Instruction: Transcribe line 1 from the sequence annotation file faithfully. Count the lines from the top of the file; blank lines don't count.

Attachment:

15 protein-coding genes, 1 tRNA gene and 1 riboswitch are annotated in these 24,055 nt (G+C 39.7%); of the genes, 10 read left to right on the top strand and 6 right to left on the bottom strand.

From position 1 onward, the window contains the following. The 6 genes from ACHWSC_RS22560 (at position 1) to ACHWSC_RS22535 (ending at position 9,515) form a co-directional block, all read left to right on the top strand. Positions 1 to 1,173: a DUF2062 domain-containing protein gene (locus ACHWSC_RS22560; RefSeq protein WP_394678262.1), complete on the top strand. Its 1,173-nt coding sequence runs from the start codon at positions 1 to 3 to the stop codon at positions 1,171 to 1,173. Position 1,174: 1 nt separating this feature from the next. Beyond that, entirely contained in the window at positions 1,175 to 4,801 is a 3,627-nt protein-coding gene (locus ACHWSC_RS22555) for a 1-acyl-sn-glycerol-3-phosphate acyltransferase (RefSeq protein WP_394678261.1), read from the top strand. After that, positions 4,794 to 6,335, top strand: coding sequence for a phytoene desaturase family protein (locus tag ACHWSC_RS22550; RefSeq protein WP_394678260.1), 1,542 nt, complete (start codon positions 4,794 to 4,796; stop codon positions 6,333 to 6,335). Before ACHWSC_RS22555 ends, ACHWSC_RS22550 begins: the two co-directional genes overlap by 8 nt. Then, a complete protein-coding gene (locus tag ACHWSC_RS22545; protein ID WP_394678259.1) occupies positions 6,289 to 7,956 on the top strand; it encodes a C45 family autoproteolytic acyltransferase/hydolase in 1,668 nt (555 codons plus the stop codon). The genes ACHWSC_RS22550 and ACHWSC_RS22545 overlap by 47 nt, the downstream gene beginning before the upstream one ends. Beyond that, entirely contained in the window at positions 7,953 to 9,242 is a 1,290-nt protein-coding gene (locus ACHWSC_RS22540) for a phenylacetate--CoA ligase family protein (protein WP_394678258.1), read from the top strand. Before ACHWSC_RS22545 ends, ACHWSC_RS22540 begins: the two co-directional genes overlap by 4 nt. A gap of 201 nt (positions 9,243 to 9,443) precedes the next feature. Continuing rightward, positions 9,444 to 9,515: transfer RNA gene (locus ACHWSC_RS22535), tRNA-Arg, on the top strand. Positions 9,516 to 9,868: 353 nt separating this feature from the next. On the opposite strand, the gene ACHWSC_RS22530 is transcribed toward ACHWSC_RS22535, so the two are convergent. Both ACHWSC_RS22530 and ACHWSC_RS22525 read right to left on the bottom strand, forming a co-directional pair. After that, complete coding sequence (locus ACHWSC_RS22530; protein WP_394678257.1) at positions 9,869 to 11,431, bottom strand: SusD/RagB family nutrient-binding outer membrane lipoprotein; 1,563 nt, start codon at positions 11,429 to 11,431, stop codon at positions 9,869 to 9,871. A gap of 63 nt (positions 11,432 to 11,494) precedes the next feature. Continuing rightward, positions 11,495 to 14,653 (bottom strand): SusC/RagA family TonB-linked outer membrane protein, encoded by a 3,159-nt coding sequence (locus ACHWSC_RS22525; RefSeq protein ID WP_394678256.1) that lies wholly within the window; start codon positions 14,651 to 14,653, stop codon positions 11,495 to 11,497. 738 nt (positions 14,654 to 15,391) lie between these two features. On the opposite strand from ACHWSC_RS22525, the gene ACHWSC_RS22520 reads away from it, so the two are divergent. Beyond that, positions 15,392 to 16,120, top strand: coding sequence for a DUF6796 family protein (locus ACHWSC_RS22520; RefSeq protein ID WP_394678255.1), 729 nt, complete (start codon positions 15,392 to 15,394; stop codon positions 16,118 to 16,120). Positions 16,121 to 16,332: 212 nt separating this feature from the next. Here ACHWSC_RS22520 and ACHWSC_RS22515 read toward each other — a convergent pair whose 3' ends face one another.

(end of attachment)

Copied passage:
15 protein-coding genes, 1 tRNA gene and 1 riboswitch are annotated in these 24,055 nt (G+C 39.7%); of the genes, 10 read left to right on the top strand and 6 right to left on the bottom strand.